The next 2 weeks are pretty tight for me. I'll try to take a look at
the API and send some comments as soon as I am able.
On Mar 23, 2009, at 8:33 AM, Jeff Squyres wrote:
> Yes, I think you're right -- making a "schema" for the datastore
> might be quite easy. I'm on travel all this week and likely won't
> be able to look into this stuff -- can you guys post a proposal and
> we can dive into it from that angle?
> On Mar 22, 2009, at 6:48 AM, Mike Dubman wrote:
>> Hello guys,
>> I`m not sure if we should preserve current DB schema, from one
>> simple reason - datastore is an object oriented storage and have
>> different rules and techniques then rdbms.
>> The basic storage unit in the datastore is an object which can be
>> saved, loaded and queried.
>> (hadoop is based on the same principles, but open source.)
>> It seems that DB model for mtt over datastore should not be complex
>> at all. The current mtt db schema is mostly optimized for specific
>> queries dictated by web UI. Datastore creates indexes
>> automatically, based on submitted queries history.
>> I suggest we discuss/exchange db layout proposals by emails and
>> when we get to some general understanding how it should look like -
>> we switch to telepresence.
>> Also, It seems not problem at all to get datastore access for
>> existing gmail account. You get 500MB quota for storage. It takes
>> 5min to start using it.
>> Here is some short info for datastore API:
>> - howto submit data model to datastore
>> - howto save, load, query
>> please comment.
>> On Fri, Mar 20, 2009 at 5:38 PM, Jeff Squyres <jsquyres_at_[hidden]>
>> On Mar 20, 2009, at 10:42 AM, Josh Hursey wrote:
>> Yeah I think this sounds like a good way to move forward with this
>> work. The database schema is pretty complex. If you need help on the
>> database side of things let me know.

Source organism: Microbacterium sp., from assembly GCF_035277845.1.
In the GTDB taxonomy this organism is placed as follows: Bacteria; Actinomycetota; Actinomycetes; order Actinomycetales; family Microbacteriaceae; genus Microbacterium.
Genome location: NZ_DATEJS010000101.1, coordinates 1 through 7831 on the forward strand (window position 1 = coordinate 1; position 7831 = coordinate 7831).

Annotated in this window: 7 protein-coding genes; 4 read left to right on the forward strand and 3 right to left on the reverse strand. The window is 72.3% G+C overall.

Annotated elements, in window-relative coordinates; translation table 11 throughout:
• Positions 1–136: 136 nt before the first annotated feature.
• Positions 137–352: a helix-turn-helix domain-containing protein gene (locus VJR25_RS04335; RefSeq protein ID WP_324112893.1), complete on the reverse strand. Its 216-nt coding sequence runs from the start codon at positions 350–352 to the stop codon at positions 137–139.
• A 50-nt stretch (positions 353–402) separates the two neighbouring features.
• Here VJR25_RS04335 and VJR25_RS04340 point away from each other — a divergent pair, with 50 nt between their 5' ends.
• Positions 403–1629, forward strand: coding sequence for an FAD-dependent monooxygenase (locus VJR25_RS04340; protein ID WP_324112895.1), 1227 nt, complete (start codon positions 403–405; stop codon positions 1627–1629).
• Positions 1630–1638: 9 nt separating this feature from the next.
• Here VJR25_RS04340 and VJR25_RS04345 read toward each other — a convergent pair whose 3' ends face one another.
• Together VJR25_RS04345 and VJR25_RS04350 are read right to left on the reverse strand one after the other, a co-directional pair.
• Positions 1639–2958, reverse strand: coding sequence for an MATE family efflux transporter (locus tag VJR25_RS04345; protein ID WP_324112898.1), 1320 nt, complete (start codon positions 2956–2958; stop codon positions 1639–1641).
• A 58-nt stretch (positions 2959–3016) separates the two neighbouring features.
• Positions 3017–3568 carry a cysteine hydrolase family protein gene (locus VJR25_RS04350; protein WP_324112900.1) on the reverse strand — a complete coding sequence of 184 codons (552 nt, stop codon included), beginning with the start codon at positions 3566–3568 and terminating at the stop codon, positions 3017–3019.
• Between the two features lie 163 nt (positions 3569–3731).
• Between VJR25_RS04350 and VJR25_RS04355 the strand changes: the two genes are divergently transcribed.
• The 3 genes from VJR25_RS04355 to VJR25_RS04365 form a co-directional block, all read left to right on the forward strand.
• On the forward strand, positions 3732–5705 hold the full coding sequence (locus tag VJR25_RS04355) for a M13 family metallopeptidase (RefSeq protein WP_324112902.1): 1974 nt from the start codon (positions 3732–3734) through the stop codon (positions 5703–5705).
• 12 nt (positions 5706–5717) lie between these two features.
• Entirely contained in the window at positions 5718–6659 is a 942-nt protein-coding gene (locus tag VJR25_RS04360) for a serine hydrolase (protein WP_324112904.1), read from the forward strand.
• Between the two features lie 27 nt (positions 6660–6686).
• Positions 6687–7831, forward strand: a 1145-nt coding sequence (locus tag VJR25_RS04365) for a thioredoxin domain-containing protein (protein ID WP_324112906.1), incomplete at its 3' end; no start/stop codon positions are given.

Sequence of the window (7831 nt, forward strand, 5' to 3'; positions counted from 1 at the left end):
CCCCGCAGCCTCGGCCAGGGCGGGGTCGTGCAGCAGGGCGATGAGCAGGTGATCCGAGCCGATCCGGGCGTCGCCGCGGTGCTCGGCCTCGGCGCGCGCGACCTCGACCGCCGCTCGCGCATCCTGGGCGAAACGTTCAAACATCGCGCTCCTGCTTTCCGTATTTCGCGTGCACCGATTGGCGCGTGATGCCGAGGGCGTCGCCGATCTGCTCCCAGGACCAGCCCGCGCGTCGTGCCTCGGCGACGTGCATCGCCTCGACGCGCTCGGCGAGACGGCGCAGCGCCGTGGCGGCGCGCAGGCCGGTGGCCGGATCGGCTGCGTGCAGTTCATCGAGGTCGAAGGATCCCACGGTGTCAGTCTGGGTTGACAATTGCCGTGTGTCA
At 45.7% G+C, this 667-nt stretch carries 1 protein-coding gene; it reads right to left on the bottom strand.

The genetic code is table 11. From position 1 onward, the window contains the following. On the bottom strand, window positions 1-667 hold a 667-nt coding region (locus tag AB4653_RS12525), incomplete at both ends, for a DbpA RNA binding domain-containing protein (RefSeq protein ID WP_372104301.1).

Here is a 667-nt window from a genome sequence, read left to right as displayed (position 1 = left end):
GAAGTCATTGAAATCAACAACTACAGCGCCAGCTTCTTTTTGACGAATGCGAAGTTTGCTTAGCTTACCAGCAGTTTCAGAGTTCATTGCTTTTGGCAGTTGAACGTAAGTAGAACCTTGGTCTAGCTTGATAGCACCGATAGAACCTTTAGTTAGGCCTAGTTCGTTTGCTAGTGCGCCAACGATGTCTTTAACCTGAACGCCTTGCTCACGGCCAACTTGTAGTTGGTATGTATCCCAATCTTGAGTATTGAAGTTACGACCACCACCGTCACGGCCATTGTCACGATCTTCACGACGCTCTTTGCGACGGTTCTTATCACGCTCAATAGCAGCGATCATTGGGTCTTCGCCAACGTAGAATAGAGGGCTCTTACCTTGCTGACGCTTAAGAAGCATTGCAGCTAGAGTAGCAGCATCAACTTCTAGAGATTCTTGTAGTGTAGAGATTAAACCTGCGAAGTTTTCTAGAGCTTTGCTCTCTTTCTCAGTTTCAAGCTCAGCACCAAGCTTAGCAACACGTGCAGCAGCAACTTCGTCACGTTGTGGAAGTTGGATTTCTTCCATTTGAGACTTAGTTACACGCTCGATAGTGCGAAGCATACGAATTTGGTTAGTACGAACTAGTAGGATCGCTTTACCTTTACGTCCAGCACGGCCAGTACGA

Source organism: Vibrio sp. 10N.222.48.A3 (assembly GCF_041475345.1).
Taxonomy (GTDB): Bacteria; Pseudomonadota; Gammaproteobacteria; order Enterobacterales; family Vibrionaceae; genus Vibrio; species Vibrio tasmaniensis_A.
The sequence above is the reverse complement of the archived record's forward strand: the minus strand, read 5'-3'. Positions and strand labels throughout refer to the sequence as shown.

>> To get started, would it be useful to have a meeting over the phone/
>> telepresence to design the datastore layout? This gives us an
>> opportunity to start from a blank slate with regards to the
>> datastore, so it may be useful brainstorm a bit beforehand.
>> Yes, it probably would. My understanding of hadoop (which is very
>> highlevel) is that just dump everything in without too much concern
>> about the structure / "schema". But I could be wrong on that.
>> The Google Apps account is under my personal Google account, so I'm
>> reluctant to use it. I think the reason it took so long for me, was
>> because when I originally signed up it was in limited beta. I think
>> the approval time is much shorter now (maybe a day?), and we can make
>> an openmpi or mtt account that we can use.
>> With regard to Hadoop, I don't think that IU has a set of machines
>> that would work, but I can ask around. We could always try Hadoop on
>> a single machine if people wanted to play around with data querying/
>> I don't have a strong preference either way, but Google Apps may
>> provide us with a lower overhead solution for the long run even
>> though it costs $$.
>> It looks like there is a set that you can use for free. When you
>> go over one of several metrics (CPU hours/day, storage, bandwidth
>> in, bandwidth out, etc.), then you have to start paying. But even
>> with that, the costs look *quite* reasonable and should be easily
>> covered by the combined Open MPI organizations (I'm talking
>> hundreds of dollars here, not tens of thousands).
>> Jeff Squyres
>> Cisco Systems
>> mtt-devel mailing list
>> mtt-devel mailing list
> Jeff Squyres
> Cisco Systems
> mtt-devel mailing list